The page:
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  • The left wing of cavalry was to move under cover of woods, houses and hollows to gain Wangenies, where it was to connect with the frontal attack of the French centre from Fleurus and to envelop Waldeck's right.
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  • At 8 o'clock the frontal attack began by a vigorous artillery engagement, in which the French, though greatly outnumbered in guns, held their own, and three hours later Waldeck, whose attention had been absorbed by events on the front, found a long line of the enemy already formed up in his rear.
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  • But Waldeck, hoping to profit by this momentary success, sent a portion of his right wing towards St Amand, where it merely shared the fate of his left, and the day was decided.
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  • Only a quarter of the cavalry and 14 battalions of infantry (English and Dutch) remained intact, and Waldeck could do no more, but with these he emulated the last stand of the Spaniards at Rocroi fifty years before.
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  • The second system mentioned above (Burgermeistereiverfassung) prevails in the Rhine province, the Bavarian Palatinate, Hesse, Saxe-Weimar, Anhalt, Waldeck and the principalities of Reuss and Schwarzburg.
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  • In the federal council Prussian policy nearly always prevails, for though Prussia has only seventeen votes out of fifty-eight, the smaller states of the North nearly always support her; practically she controls the vote of Waldeck and since 1885 those of Brunswick.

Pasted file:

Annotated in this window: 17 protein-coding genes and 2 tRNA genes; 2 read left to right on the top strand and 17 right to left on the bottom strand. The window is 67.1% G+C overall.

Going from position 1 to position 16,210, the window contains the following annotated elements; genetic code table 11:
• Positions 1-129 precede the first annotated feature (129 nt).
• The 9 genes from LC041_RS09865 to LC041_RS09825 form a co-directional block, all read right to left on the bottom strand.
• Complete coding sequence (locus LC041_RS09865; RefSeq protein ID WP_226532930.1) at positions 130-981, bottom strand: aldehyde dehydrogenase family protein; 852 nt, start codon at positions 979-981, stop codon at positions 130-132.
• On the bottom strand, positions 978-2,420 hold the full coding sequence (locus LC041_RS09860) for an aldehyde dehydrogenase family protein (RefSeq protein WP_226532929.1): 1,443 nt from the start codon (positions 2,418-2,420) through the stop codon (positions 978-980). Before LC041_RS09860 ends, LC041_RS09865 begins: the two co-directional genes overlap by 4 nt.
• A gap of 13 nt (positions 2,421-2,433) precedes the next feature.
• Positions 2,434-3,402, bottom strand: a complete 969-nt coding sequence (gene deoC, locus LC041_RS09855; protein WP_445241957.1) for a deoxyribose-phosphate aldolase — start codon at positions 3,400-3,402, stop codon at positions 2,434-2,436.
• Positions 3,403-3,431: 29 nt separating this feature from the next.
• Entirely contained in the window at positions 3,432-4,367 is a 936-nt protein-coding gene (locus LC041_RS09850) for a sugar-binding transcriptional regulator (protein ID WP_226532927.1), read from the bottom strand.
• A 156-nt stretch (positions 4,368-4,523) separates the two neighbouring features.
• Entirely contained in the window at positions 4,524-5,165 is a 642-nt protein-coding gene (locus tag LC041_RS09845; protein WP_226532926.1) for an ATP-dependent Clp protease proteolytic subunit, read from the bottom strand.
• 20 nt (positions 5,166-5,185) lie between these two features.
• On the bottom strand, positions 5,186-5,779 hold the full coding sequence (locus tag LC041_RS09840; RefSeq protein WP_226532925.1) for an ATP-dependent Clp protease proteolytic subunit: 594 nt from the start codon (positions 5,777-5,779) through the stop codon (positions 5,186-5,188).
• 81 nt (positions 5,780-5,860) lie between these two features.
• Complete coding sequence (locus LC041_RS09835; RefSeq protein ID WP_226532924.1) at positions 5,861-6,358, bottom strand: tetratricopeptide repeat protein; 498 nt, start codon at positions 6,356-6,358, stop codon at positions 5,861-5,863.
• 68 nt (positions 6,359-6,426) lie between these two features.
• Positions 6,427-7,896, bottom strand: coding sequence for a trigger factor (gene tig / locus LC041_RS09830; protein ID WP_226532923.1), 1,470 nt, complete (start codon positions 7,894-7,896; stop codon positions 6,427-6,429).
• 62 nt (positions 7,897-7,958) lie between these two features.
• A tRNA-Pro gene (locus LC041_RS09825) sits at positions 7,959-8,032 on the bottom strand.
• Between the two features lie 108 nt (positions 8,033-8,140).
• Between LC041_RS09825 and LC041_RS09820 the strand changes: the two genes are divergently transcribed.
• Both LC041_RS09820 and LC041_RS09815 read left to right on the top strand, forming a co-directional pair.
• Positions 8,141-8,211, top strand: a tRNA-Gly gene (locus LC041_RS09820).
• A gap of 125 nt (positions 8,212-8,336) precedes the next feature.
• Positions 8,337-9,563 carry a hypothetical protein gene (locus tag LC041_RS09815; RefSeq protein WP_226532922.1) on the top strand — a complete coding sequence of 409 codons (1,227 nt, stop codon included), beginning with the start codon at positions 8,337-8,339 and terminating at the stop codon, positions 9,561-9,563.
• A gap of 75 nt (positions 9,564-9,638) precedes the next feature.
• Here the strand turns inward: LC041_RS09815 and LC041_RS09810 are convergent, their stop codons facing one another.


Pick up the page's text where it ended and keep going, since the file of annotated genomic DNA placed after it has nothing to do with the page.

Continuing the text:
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  • In them the armies are incorporated in the Prussian army; the railways are generally merged in the Prussian system; indirect taxation, post office, Waldeck and nearly the whole of the judicial arrangements are imperial.
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  • None,however, has yet imitated the prince of Waldeck,who in 1867, at the wish of hi,s own subjects, transferred the administration of his principality to Prussia.
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  • The town being besieged by Francis of Waldeck, its expelled bishop (April 1534), Matthiesen, who was first in command, made a sally with only thirty followers, under the fanatical idea that he was a second Gideon, and was cut off with his entire band.
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  • The 18th century increased their number, and of the princely houses of this period those of Schwarzburg-Rudolstadt (1710), Waldeck (1712) and Reuss, elder branch (1778), have preserved their sovereignty.
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  • Profiting by these reverses the elector then undertook a series of internal reforms, tending to strengthen the central authority, and to mitigate the constant lack of money, which was perhaps his chief obstacle to success; a work in which he was aided by George, count of Waldeck (1620-1692), who became his chief adviser about this time.
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  • In imperial politics Frederick William supported the election of Ferdinand, son of the emperor Ferdinand III., as king of the Romans in 1653; but when the emperor failed to fulfil his promises, influenced by Waldeck, he acted in opposition to the imperial interests, and even formed a plan for a great alliance against the Habsburgs.
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  • The transfer of the elector's support from Sweden to Poland in 1656 was followed by the fall from power of Waldeck, who was succeeded by Otto von Schwerin (1616-1679), under whose influence the elector's relations with the emperor became more cordial.